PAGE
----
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Sunday, October 2, 2011

Veins of Development - DWP-Studios Fine Art Weekly Photography

Water flows west from east Maui. Not all of it, mind you. But enough.

Over the past 120 years, under the names of various companies, surface water has been brought west from east Maui to feed what once was an ever expanding number of plantations. Mostly sugar, but pineapple to be sure, too.

For a volcanic island in the middle of the Pacific, central Maui is surprisingly dry. Ancient volcanoes to the northwest and southeast block the passage of rain heavy clouds, which deposit their lifeblood on the coastal faces of these great monoliths. Here we find lush, green, vibrant landscapes over incredibly rugged terrain, in sharp contrast to the drier central valley.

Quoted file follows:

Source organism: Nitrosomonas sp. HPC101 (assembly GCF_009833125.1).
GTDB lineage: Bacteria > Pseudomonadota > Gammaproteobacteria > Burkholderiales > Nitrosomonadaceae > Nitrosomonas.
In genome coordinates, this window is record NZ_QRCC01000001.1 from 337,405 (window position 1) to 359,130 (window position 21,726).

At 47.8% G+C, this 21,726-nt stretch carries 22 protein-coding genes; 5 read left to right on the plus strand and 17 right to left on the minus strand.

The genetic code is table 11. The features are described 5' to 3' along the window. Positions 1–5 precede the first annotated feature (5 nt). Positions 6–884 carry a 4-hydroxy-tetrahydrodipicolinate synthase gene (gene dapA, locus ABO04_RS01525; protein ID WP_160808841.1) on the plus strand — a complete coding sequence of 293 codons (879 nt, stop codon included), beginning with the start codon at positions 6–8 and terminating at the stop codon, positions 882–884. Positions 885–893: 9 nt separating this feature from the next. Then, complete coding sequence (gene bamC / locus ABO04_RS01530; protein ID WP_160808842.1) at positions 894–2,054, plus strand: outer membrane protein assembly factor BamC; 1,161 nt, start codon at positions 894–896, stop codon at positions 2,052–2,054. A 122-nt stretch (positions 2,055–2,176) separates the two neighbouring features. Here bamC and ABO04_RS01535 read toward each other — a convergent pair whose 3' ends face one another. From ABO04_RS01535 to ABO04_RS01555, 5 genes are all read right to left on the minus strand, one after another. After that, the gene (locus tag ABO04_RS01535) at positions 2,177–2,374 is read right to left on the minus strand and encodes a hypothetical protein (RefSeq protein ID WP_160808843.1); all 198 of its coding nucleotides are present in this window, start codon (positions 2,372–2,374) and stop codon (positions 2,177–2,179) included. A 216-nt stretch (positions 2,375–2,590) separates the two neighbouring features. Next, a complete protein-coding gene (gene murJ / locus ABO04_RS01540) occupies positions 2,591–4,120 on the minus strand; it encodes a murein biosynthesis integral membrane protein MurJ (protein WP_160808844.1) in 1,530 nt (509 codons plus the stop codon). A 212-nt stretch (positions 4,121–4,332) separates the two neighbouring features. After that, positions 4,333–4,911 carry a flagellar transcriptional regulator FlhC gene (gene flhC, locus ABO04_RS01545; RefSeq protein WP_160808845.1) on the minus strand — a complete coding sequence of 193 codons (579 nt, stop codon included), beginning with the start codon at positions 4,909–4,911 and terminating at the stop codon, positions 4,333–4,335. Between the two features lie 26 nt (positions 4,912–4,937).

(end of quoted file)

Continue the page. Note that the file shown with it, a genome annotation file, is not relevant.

To the white settlers it was simple: cut ditches, channels, and tunnels into the volcanic rock; bridge ravines; bring that water around the peaks and into the central valley to irrigate their crops. While diverting natural waterways, decreasing the flow of amazing waterfalls, and undeniably altering the local and coastal ecosystems, it is nonetheless congruently an impressive feat of engineering, largely done 120 years with hand tools and manual labor.

These are the veins of development, carrying the lifeblood of clouds and mountain; clean, clear, fresh waters of the high peaks to the sugar and pineapple plantations.

These images are now available for sale as Fine Art Prints, Canvas, and Metals (as are all our Weekly Fine Art Series). Contact us for details, pricing, and to place an order! Driftwood Photography Studios is based in Orange County, CA.

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